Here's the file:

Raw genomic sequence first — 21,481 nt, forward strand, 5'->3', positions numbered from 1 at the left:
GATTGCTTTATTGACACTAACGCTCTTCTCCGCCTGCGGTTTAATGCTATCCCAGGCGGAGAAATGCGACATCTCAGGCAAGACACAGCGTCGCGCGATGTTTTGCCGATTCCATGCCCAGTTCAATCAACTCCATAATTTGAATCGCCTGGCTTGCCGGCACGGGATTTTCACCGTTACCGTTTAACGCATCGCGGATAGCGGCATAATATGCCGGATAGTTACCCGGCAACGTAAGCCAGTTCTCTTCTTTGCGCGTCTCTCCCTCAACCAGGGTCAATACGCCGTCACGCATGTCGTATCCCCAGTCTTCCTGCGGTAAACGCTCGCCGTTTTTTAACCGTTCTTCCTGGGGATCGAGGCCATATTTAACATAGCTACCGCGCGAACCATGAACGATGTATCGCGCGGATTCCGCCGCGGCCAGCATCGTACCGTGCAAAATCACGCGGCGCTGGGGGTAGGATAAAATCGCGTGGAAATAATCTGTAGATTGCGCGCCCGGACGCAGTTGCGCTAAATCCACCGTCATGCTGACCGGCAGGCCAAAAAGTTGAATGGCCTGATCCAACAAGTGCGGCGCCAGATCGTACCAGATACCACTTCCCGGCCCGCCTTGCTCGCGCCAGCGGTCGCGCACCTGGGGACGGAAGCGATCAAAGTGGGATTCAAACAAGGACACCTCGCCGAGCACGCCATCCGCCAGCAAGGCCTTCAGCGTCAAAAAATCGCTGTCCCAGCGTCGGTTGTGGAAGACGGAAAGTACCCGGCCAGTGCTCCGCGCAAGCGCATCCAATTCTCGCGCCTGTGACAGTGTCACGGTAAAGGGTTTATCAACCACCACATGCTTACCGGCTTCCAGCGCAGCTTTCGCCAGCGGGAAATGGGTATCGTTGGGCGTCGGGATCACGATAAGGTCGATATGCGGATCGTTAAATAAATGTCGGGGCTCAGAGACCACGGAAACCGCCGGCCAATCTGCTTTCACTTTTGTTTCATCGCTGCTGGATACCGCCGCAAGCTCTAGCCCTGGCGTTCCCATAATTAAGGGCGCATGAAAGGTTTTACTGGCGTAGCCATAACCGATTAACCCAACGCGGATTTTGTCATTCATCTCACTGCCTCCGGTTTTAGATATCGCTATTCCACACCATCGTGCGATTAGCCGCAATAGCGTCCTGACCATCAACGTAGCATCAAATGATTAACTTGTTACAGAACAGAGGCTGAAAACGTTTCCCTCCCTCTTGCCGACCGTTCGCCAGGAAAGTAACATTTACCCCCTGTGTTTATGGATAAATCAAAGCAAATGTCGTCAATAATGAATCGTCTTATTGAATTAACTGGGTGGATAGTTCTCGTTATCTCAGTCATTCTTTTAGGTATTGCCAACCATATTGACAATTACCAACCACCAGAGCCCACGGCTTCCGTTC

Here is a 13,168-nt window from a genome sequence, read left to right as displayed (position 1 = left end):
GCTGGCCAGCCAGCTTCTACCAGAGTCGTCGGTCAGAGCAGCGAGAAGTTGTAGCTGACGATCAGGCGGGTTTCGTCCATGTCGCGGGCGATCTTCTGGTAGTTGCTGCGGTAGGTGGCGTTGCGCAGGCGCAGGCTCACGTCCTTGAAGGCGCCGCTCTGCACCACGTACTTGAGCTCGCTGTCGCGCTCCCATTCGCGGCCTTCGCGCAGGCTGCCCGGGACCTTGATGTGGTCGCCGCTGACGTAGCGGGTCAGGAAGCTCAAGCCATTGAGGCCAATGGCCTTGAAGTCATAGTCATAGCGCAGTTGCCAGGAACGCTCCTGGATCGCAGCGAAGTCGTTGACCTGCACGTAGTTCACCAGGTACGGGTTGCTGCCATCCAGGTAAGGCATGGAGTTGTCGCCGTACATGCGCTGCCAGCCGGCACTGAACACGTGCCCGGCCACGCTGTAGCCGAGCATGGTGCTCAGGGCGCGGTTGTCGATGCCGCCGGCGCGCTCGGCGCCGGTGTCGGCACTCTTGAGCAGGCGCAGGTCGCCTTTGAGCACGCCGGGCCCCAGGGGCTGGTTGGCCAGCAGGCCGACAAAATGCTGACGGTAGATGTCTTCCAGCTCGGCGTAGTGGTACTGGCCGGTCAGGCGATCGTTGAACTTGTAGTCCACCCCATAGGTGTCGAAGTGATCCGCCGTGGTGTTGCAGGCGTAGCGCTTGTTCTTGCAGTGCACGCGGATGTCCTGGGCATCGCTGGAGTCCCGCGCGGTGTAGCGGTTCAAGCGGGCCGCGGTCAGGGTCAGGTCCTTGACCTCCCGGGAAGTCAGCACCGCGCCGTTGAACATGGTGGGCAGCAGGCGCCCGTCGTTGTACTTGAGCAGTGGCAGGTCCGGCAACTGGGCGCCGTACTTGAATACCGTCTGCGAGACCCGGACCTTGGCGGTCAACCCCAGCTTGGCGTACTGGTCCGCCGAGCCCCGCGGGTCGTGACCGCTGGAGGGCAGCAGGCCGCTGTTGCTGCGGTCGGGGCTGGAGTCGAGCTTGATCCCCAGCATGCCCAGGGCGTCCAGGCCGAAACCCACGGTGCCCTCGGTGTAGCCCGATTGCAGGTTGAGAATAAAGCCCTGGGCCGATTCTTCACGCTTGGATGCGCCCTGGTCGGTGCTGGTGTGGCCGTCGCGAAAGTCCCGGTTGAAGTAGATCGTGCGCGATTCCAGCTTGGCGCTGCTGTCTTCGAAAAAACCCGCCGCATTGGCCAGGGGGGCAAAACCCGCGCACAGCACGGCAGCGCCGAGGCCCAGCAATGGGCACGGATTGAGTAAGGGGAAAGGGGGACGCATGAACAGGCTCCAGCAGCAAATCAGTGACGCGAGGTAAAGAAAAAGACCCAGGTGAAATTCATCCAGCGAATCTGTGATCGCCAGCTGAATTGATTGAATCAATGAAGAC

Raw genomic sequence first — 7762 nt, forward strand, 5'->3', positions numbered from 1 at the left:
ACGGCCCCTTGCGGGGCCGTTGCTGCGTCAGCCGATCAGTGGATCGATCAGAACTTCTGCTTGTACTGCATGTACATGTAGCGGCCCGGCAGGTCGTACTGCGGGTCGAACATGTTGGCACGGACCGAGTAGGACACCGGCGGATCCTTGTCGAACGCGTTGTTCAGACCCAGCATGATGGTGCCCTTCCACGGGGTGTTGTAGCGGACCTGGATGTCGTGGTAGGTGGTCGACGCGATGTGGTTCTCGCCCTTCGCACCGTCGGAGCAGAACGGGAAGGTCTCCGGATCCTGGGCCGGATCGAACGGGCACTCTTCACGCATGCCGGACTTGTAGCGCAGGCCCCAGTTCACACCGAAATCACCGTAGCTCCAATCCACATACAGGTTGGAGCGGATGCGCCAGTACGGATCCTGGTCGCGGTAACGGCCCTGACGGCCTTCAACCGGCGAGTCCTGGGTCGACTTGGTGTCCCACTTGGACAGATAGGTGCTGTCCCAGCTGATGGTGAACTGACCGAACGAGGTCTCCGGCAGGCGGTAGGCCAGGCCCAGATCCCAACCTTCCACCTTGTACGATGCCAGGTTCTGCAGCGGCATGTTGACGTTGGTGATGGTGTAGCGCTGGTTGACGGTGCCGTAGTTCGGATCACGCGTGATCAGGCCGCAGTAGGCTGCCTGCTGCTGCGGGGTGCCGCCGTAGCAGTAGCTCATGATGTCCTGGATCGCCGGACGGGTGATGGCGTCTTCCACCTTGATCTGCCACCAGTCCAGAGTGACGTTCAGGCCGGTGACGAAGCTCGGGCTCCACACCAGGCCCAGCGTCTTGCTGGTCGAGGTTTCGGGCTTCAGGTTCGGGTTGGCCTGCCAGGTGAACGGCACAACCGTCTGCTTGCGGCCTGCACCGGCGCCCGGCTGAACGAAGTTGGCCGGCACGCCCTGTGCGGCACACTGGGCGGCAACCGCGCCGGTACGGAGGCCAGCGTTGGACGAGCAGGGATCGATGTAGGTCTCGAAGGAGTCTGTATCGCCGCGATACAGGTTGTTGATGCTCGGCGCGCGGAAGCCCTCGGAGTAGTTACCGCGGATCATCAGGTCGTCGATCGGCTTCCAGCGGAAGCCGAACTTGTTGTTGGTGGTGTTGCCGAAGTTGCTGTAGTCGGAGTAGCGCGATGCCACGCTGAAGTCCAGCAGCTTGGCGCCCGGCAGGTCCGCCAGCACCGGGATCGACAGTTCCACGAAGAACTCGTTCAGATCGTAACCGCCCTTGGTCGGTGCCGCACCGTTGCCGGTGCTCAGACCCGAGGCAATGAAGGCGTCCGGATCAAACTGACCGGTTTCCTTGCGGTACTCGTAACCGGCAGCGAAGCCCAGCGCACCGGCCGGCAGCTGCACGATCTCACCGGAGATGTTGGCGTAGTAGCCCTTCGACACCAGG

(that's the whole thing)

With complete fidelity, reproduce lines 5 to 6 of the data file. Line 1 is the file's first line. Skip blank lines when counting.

Raw genomic sequence first — 7762 nt, forward strand, 5'->3', positions numbered from 1 at the left:
ACGGCCCCTTGCGGGGCCGTTGCTGCGTCAGCCGATCAGTGGATCGATCAGAACTTCTGCTTGTACTGCATGTACATGTAGCGGCCCGGCAGGTCGTACTGCGGGTCGAACATGTTGGCACGGACCGAGTAGGACACCGGCGGATCCTTGTCGAACGCGTTGTTCAGACCCAGCATGATGGTGCCCTTCCACGGGGTGTTGTAGCGGACCTGGATGTCGTGGTAGGTGGTCGACGCGATGTGGTTCTCGCCCTTCGCACCGTCGGAGCAGAACGGGAAGGTCTCCGGATCCTGGGCCGGATCGAACGGGCACTCTTCACGCATGCCGGACTTGTAGCGCAGGCCCCAGTTCACACCGAAATCACCGTAGCTCCAATCCACATACAGGTTGGAGCGGATGCGCCAGTACGGATCCTGGTCGCGGTAACGGCCCTGACGGCCTTCAACCGGCGAGTCCTGGGTCGACTTGGTGTCCCACTTGGACAGATAGGTGCTGTCCCAGCTGATGGTGAACTGACCGAACGAGGTCTCCGGCAGGCGGTAGGCCAGGCCCAGATCCCAACCTTCCACCTTGTACGATGCCAGGTTCTGCAGCGGCATGTTGACGTTGGTGATGGTGTAGCGCTGGTTGACGGTGCCGTAGTTCGGATCACGCGTGATCAGGCCGCAGTAGGCTGCCTGCTGCTGCGGGGTGCCGCCGTAGCAGTAGCTCATGATGTCCTGGATCGCCGGACGGGTGATGGCGTCTTCCACCTTGATCTGCCACCAGTCCAGAGTGACGTTCAGGCCGGTGACGAAGCTCGGGCTCCACACCAGGCCCAGCGTCTTGCTGGTCGAGGTTTCGGGCTTCAGGTTCGGGTTGGCCTGCCAGGTGAACGGCACAACCGTCTGCTTGCGGCCTGCACCGGCGCCCGGCTGAACGAAGTTGGCCGGCACGCCCTGTGCGGCACACTGGGCGGCAACCGCGCCGGTACGGAGGCCAGCGTTGGACGAGCAGGGATCGATGTAGGTCTCGAAGGAGTCTGTATCGCCGCGATACAGGTTGTTGATGCTCGGCGCGCGGAAGCCCTCGGAGTAGTTACCGCGGATCATCAGGTCGTCGATCGGCTTCCAGCGGAAGCCGAACTTGTTGTTGGTGGTGTTGCCGAAGTTGCTGTAGTCGGAGTAGCGCGATGCCACGCTGAAGTCCAGCAGCTTGGCGCCCGGCAGGTCCGCCAGCACCGGGATCGACAGTTCCACGAAGAACTCGTTCAGATCGTAACCGCCCTTGGTCGGTGCCGCACCGTTGCCGGTGCTCAGACCCGAGGCAATGAAGGCGTCCGGATCAAACTGACCGGTTTCCTTGCGGTACTCGTAACCGGCAGCGAAGCCCAGCGCACCGGCCGGCAGCTGCACGATCTCACCGGAGATGTTGGCGTAGTAGCCCTTCGACACCAGG